Ramadan changes my relationship to wellness and the culture of restlessness

It’s time to Ramzaan (Urdu for Ramadan), and this year I’m fasting for the first time since I was a child. My return to this practice was unexpected, but more than ever, it feels like an antidote to the world we live in today.

Many might believe that Ramzaan only involves abstaining from food and water, but for Muslims everywhere, abstinence can include sex or even social media. For me, Ramzaan carries the true meaning of detox, with no overpriced green juices in sight. It interrupts your to-do list and grants you permission to be with yourself for a month, much like a luxury yoga retreat in Bali.

In Pakistan, where I was born and where I lived as a child, the whole country slows down during the holy period. People take long naps to conserve energy, and it’s common to hear phrases like, “I’ll call you back when the Ramzaan is over.” It’s easy to forget how fragile we are in a world that constantly asks us to prove and perform at our true worth; skipping lunch, burning midnight oil, or feeling like you have no right to slow down.

Through fasting, you become hyper-aware of your basic physical needs. It reminds you that you are human and find it difficult to function when you are hungry, thirsty or tired. I find that people treat each other with more compassion during Ramzaan. They recognize that it is unfair to work their bodies like machines. This reflection has recently forced me to re-examine my relationship with the hustle culture and redefine what wellness really means to me.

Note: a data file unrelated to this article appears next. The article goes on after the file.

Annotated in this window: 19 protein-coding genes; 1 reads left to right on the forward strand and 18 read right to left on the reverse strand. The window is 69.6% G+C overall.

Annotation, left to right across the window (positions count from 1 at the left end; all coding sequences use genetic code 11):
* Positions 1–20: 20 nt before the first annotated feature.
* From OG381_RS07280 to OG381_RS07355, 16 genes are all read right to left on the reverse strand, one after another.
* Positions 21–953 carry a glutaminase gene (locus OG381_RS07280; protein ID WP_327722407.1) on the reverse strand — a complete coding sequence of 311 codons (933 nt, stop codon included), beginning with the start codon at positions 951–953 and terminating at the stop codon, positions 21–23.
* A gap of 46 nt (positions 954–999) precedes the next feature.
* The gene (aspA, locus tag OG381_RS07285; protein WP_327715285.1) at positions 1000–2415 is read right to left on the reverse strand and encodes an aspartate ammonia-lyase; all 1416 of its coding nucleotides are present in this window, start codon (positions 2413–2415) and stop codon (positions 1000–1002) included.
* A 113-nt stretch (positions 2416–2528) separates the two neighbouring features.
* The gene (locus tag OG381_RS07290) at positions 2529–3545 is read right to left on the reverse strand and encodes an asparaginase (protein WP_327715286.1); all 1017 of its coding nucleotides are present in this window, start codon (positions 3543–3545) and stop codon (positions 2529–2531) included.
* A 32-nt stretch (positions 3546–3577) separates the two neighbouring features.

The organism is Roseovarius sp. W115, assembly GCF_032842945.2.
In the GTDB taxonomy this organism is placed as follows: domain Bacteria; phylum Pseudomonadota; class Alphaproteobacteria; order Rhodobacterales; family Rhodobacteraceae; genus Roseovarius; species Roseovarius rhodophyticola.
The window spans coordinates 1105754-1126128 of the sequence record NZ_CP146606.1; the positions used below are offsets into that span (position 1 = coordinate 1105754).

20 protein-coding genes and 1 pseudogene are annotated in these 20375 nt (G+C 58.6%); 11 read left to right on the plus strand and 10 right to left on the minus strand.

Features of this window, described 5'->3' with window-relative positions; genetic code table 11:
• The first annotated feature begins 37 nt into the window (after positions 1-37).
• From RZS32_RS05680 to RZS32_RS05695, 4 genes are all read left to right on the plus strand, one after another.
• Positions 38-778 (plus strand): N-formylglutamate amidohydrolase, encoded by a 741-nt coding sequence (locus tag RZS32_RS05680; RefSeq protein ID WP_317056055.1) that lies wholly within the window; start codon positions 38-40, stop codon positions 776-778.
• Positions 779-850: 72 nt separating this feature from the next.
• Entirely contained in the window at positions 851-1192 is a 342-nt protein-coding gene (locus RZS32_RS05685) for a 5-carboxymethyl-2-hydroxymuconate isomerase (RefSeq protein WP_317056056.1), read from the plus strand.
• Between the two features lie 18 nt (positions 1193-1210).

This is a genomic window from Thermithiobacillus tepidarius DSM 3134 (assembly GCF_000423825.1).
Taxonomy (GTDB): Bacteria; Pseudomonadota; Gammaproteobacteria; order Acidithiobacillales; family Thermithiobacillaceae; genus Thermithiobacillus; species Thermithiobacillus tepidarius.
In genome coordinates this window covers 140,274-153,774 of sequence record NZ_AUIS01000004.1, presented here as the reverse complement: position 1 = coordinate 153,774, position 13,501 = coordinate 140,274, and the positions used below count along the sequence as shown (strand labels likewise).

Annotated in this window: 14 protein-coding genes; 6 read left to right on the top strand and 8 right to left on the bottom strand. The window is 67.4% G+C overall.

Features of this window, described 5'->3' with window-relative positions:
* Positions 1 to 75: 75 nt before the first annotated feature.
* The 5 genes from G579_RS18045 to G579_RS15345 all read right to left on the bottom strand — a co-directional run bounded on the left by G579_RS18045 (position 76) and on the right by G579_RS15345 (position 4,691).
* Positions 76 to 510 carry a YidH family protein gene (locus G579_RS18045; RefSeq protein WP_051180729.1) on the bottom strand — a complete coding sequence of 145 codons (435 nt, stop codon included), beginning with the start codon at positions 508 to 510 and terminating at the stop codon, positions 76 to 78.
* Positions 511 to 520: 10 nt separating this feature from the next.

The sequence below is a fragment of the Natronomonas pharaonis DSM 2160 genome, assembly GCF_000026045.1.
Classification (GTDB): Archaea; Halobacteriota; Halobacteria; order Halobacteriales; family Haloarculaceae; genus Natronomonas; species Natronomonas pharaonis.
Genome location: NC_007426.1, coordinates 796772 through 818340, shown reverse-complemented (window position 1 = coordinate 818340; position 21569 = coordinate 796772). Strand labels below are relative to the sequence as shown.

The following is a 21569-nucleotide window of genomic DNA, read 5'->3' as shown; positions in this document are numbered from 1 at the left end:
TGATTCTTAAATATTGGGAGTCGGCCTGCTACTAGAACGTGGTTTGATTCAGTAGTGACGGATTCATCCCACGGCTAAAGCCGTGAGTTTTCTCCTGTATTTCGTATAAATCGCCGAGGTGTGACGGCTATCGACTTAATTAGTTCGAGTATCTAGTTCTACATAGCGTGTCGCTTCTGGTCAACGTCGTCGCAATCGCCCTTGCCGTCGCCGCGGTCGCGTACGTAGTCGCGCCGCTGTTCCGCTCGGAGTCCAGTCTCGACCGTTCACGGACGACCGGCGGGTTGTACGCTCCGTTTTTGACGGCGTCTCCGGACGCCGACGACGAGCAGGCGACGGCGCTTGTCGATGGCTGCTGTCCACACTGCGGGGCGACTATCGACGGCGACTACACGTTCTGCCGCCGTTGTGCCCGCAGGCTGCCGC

Ramzaan carries the true meaning of detox, with no overpriced green juices in sight”

I realized that my relationship to work had to change at the end of 2021. I had written my first play, one of my long-term goals. Yet, instead of feeling inspired, I was exhausted from the creative activity I had undertaken in my free time. I spent my evenings, weekends, and annual leave writing, but I convinced myself that it didn’t count as work. I felt consumed by life, disconnected from my body and tired all the time. I needed something that had been missing from my life since childhood: balance.

My journey to fasting again has not been easy. As a teenager, I drifted away from Islam and completely stopped participating in the Ramzaan. My family lived between the UK and Pakistan when I was young, so I lived in two worlds: an Islamic Republic, where being Muslim is the norm, and England, where I often feel to be an outcast. As a teenager in the UK, where more than 50% of religious hate crimes committed each year are against Muslims, I avoided talking about my faith for fear of being judged and excluded.

I have been actively engaged with Islam for over a decade now. Over the past few years I have struggled with my wellbeing and made many attempts to heal my IBS, social anxiety, burnout, and decade-long binge eating disorder. Whether it’s attending classic yoga, quitting sugar, following a low FODMAP diet, paying for a hypnotherapy app, swallowing self-help books on the commute, I really believed there was a wellness hack out there that could fix me. I am far from the only one in this case. What I didn’t expect, however, was that the journey to take care of my physical health would bring me back to my faith.